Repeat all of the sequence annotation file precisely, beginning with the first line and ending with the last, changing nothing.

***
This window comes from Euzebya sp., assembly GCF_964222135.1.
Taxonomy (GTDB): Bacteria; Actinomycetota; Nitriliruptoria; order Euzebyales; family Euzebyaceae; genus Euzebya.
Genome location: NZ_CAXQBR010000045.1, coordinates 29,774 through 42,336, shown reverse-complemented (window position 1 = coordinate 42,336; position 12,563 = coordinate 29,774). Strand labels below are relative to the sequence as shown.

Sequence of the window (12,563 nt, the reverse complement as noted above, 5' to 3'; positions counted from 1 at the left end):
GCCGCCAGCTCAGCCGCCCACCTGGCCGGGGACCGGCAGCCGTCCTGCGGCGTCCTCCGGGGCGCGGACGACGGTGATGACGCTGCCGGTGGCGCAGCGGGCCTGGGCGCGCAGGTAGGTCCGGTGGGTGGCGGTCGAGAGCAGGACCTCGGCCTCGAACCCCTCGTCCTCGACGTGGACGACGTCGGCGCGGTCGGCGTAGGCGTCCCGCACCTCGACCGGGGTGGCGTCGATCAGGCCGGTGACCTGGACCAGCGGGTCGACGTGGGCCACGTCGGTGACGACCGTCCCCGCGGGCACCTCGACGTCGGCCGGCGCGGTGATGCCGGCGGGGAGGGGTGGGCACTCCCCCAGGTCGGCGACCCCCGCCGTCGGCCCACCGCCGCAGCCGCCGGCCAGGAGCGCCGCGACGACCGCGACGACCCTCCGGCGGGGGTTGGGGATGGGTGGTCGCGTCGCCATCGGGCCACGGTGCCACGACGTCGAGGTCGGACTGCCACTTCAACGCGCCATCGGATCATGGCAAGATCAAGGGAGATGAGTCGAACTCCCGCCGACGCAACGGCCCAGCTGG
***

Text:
This window comes from Euzebya sp., assembly GCF_964222135.1.
Taxonomy (GTDB): Bacteria; Actinomycetota; Nitriliruptoria; order Euzebyales; family Euzebyaceae; genus Euzebya.
Genome location: NZ_CAXQBR010000045.1, coordinates 29,774 through 42,336, shown reverse-complemented (window position 1 = coordinate 42,336; position 12,563 = coordinate 29,774). Strand labels below are relative to the sequence as shown.

Sequence of the window (12,563 nt, the reverse complement as noted above, 5' to 3'; positions counted from 1 at the left end):
GCCGCCAGCTCAGCCGCCCACCTGGCCGGGGACCGGCAGCCGTCCTGCGGCGTCCTCCGGGGCGCGGACGACGGTGATGACGCTGCCGGTGGCGCAGCGGGCCTGGGCGCGCAGGTAGGTCCGGTGGGTGGCGGTCGAGAGCAGGACCTCGGCCTCGAACCCCTCGTCCTCGACGTGGACGACGTCGGCGCGGTCGGCGTAGGCGTCCCGCACCTCGACCGGGGTGGCGTCGATCAGGCCGGTGACCTGGACCAGCGGGTCGACGTGGGCCACGTCGGTGACGACCGTCCCCGCGGGCACCTCGACGTCGGCCGGCGCGGTGATGCCGGCGGGGAGGGGTGGGCACTCCCCCAGGTCGGCGACCCCCGCCGTCGGCCCACCGCCGCAGCCGCCGGCCAGGAGCGCCGCGACGACCGCGACGACCCTCCGGCGGGGGTTGGGGATGGGTGGTCGCGTCGCCATCGGGCCACGGTGCCACGACGTCGAGGTCGGACTGCCACTTCAACGCGCCATCGGATCATGGCAAGATCAAGGGAGATGAGTCGAACTCCCGCCGACGCAACGGCCCAGCTGG